The author has a background of delivering contextual safeguarding interventions ‘at place levels’, in diverse communities across the country. He has also a strong background in youth and community work, criminology and community cohesion, approaches that are fused together in this blog. The author currently works in the West Midlands in a local authority and also as a visiting lecturer of criminology at a local university.
Participatory action research (PAR) is now promoted and delivered by many international development agencies and university programs, as well as countless local community organisations around the world.
Alongside other colleagues (and in partnership with young people, parents, carers and residents) I have used PAR methods across the country in four distinct projects which have led to new interventions for each community engaged. Each project has provided me with learning that I have taken into the next piece of work.
Based on these experiences, my professional opinion is that PAR can play a critical role in helping us understand, take action and respond effectively to a whole range of safeguarding issues that take place contextually, in and beyond the home unit; affecting individuals, groups, families and communities.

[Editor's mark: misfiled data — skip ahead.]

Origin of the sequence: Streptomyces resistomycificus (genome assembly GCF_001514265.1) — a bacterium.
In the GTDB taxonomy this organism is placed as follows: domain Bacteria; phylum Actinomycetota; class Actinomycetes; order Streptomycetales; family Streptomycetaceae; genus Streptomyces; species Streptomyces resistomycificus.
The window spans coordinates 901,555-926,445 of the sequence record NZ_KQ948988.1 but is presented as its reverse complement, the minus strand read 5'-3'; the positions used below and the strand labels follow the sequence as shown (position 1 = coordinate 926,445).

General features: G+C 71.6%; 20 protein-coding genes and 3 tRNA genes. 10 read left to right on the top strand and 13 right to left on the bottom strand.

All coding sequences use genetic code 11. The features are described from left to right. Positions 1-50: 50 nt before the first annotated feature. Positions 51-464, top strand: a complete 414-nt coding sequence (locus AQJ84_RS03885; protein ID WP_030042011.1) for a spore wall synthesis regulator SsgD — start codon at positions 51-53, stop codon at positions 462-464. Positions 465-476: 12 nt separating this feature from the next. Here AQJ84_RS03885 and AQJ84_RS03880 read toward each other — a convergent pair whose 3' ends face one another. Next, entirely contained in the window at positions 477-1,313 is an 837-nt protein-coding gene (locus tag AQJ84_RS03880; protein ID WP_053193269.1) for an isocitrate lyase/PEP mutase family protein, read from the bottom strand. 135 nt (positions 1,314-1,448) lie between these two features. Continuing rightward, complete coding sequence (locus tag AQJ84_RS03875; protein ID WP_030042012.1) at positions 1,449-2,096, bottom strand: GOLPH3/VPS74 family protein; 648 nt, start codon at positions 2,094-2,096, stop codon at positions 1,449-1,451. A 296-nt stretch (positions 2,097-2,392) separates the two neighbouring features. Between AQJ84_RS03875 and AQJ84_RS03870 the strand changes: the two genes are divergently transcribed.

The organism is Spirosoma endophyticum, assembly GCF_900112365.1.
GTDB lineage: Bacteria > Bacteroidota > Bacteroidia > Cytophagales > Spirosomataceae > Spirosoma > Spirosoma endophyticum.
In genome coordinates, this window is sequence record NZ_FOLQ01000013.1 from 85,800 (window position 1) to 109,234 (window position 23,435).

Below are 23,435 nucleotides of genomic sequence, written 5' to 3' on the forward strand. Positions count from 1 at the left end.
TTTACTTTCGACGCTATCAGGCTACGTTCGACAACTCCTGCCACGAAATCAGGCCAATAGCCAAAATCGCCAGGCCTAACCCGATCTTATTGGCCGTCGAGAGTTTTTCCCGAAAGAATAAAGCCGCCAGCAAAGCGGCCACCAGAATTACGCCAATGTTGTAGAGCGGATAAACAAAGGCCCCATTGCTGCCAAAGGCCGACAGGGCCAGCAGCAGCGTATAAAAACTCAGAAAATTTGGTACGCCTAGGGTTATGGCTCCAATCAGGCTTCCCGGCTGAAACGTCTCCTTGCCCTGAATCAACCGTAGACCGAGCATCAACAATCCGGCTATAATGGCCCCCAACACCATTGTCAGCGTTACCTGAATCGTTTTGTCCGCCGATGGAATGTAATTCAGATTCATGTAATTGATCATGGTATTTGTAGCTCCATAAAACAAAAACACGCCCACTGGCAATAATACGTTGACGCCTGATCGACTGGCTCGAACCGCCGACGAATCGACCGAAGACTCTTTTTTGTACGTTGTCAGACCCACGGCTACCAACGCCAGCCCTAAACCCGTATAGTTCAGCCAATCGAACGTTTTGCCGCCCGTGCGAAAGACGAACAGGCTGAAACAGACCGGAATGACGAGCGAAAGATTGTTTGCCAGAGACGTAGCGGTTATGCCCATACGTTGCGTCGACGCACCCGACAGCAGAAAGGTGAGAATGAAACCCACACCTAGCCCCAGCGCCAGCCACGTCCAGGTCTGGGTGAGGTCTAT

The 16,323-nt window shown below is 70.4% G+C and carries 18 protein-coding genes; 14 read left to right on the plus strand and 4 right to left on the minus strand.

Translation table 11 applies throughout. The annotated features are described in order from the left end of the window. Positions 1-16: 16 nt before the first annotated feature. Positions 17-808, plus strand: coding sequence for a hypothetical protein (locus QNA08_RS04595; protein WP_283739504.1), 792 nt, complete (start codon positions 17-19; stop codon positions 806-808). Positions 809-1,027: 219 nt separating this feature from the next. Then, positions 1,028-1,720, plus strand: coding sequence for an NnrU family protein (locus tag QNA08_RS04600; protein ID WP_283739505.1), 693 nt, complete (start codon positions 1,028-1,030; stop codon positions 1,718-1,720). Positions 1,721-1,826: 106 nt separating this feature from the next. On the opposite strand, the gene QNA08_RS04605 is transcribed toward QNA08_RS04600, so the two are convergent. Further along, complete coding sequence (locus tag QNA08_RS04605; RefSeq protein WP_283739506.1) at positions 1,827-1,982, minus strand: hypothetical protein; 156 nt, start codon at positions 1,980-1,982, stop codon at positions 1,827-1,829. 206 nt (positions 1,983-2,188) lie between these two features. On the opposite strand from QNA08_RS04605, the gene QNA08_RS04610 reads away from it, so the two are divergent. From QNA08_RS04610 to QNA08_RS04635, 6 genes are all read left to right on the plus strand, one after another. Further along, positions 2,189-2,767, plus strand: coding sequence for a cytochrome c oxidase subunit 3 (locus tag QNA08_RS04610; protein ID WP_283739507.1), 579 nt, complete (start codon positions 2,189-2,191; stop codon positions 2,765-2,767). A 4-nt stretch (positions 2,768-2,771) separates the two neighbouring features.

Through well planned conversation, underpinned by motivational interviewing, PAR gives residents including children, young people, parents, and carers (and local organisations serving the community) the opportunity to work collaboratively in relation to the following:
PAR can challenge barriers and complexities which prevent a strong understanding of vulnerable communities. For example, by adopting an action research model, feminist criminologists found more domestic violence incidents in 3 streets in Islington then agencies had recorded for the whole London borough. By inviting survivors to be part of the journey to improve, better responses from key agencies to domestic violence were achieved and responses transformed.
My experiences of PAR
In street-based youth work projects I have led, youth workers have used action research to re-engage previously disengaged parents, residents and young people; re-positioning residents as part of the solution in their communities, not the problem. For example, in Goldington in Bedfordshire, following action research in 2007 and a needs and community lead approach, a strategic partnership with University of Luton, George Williams YMCA and Bedfordshire Youth Service was created. This led to an innovative, ‘grow your own’ youth workers scheme that trained local adults and young people to be youth workers; providing them with national accreditation, and building their self-esteem, strengthening community resilience to exploitation in the process. Mums who trained as youth workers organised call ins’ where they held community discussions that halted escalating gang violence, giving services another chance to work.
In action research I lead in the West midlands in 2020, the Director of ‘integration strategy’ at the Ministry of Communities Housing Local Government [MCHLG] was invited to observe the rich and honest narratives planned conversations harvested with community residents and local agencies; this secured their buy-in in relation to supporting reset plans including funding from them to support better community facilities and diversionary activities and support for vulnerable families and also improved policy direction.